Review: Daisy Jones and The Six


Words || Gabrielle Edwards

Have you ever wondered what it feels like to catch the bus home, eyes welling with emotion over a fictional 1970s rock band?


Well, fear not! I have the perfect book for you – allow me to lead the way to this once-in-a-lifetime emotional rollercoaster!

Daisy Jones & the Six by Taylor Jenkins Reid is a fictional oral history following the American 1970s rock band of the same name. The book details the formation of the band and rise of lead singer, Daisy Jones, followed by their collaboration, rise to the top of the music charts and sudden unexplained break-up in the middle of their national tour.

Heavily inspired by the likes of Fleetwood Mac, romance, drama and creative differences take the forefront in this captivating story about passion and creative expression.

Everything about this story had me gripped from the very start.

As I listened to the audiobook, I grew more and more invested in the outcome of this fictional brand and increasingly frustrated that I couldn’t listen to any of their songs on Spotify.

I would definitely recommend listening to the audiobook rather than the print version. The incredibly talented cast of narrators adds a layer of emotion that really gives the illusion that you’re watching a real documentary.

Taylor Jenkins Reid has become well- known for writing about strong and complex women, and this new book is no exception. Each female character was unique, with individual interests that were impassioned and sustained.

This begins with our heroine Daisy Jones, whose initial interest in becoming a rock star comes from a desire to tell her own stories through song – something that was previously denied to her. She remains true to this goal, continuously fighting to have her songwriting talents recognised and completely owning her sexuality and power. However, her authenticity as a character is sustained in the depiction of her flaws, giving the reader a chance to both sympathise with and critique her choices.

Outside of titular Daisy, Camila, wife of lead singer Billy, proves herself to be the real shining light of the story. Her dedication to her family and complete, if somewhat underserved, faith in her husband sold her as my personal favourite character. Without giving too much away, all I can say is the world doesn’t deserve someone as amazing as Camila Dunn.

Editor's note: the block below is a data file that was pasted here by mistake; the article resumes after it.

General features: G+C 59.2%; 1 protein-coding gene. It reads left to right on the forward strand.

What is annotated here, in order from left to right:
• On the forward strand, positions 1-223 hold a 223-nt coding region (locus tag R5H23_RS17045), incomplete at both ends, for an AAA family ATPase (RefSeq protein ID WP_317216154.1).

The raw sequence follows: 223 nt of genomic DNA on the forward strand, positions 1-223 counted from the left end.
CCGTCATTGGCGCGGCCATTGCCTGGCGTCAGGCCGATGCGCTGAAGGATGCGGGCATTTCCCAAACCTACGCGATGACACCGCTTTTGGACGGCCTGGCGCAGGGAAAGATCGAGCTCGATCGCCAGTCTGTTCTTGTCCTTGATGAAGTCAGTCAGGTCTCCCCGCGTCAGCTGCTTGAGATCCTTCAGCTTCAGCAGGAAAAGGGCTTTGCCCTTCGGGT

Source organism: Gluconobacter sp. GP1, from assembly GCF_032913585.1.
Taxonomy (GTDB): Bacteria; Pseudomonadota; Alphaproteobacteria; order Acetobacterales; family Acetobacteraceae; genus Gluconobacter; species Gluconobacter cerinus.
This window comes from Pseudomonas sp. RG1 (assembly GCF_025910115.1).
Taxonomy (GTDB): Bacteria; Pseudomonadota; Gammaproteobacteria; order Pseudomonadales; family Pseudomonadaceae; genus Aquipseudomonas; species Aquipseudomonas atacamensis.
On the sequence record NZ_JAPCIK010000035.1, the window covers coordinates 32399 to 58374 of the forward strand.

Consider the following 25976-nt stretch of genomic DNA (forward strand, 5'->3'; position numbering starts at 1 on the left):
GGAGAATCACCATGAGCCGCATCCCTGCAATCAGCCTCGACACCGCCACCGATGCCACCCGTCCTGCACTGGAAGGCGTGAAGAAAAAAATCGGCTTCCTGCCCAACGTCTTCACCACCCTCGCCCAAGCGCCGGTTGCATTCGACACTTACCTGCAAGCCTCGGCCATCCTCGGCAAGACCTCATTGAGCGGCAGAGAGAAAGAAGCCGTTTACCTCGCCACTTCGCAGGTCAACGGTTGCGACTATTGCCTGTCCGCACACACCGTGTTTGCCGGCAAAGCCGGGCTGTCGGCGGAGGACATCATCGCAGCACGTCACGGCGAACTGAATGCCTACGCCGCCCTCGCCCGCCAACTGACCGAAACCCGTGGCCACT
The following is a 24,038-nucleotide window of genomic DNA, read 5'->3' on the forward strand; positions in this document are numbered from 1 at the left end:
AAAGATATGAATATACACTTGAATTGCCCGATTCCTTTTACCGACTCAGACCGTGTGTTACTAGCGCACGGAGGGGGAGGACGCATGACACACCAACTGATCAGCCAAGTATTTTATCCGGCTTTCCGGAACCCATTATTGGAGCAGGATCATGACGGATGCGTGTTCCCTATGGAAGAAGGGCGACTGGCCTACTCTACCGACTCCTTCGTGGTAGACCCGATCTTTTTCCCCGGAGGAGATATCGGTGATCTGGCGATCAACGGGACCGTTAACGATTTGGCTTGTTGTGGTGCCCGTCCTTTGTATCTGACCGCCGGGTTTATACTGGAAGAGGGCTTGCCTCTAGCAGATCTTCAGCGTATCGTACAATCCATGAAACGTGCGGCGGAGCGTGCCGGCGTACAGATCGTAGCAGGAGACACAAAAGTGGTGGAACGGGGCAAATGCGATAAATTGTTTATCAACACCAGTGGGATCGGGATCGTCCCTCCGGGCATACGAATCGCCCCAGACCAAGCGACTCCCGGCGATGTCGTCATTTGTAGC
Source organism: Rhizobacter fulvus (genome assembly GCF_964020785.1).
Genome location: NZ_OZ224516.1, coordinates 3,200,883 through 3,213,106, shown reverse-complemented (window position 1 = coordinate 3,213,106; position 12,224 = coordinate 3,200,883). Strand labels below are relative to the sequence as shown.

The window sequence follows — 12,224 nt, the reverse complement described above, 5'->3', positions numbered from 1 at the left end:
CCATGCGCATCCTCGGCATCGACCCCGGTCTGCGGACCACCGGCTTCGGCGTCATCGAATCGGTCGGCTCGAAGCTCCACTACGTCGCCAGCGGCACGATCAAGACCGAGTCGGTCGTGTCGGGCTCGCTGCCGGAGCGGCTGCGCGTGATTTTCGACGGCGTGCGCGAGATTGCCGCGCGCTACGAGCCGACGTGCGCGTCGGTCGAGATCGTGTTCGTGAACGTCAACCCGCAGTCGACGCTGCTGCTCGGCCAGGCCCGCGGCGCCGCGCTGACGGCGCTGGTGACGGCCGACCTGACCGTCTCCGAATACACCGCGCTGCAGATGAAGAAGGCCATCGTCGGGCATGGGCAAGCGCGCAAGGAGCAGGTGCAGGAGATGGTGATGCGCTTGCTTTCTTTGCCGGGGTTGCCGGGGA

A true highlight of the story was Karen’s confession that she had been suppressing her sexuality in order to be respected within a male dominated space. She is of course opened to a new perspective when she meets Daisy, though Jenkins Reid is quick to note that there is no one ‘right’ way to be a woman.

Karen further challenges representations of femininity in her adamant stance that she enjoys being a rock star and doesn’t intend on raising a family. Despite the different interests of the other female characters, they never fall into stereotypes of belittling or disrespecting each other, and instead remain supportive and caring.

Amongst all this, the book never shies away from handling some of the tougher issues of the music industry Obviously, 70s rock ‘n’ roll was known for the drugs, sex and alcohol, and Taylor Jenkins Reid treats this era with appropriate care. With both Daisy and Billy struggling with addiction at different points in the story, Jenkins Reid explores the struggles of them and their loved ones. Daisy and Billy form a strong connection over this, and their experience influences their music.

On that note, Lady Gaga and Bradley Cooper move aside, there’s a new hot performance duo taking center stage! The chemistry between these two lead singers and songwriters is electric.

As much as you know they shouldn’t be together, there can’t help but be a tiny part of you rooting for them. The visual imagery of their performances truly transports you right to the front of the crowd.

Luckily for us fans, Daisy Jones & the Six has already been picked up to be adapted into a miniseries, with Reese Witherspoon attached as an executive producer. To say I’m excited for this show is a vast understatement.

Though, until then, I’ve settled for listening to Rumours on repeat and reading Stevie Nick’s biography. I guess it’s never too late to become a 70s rock groupie!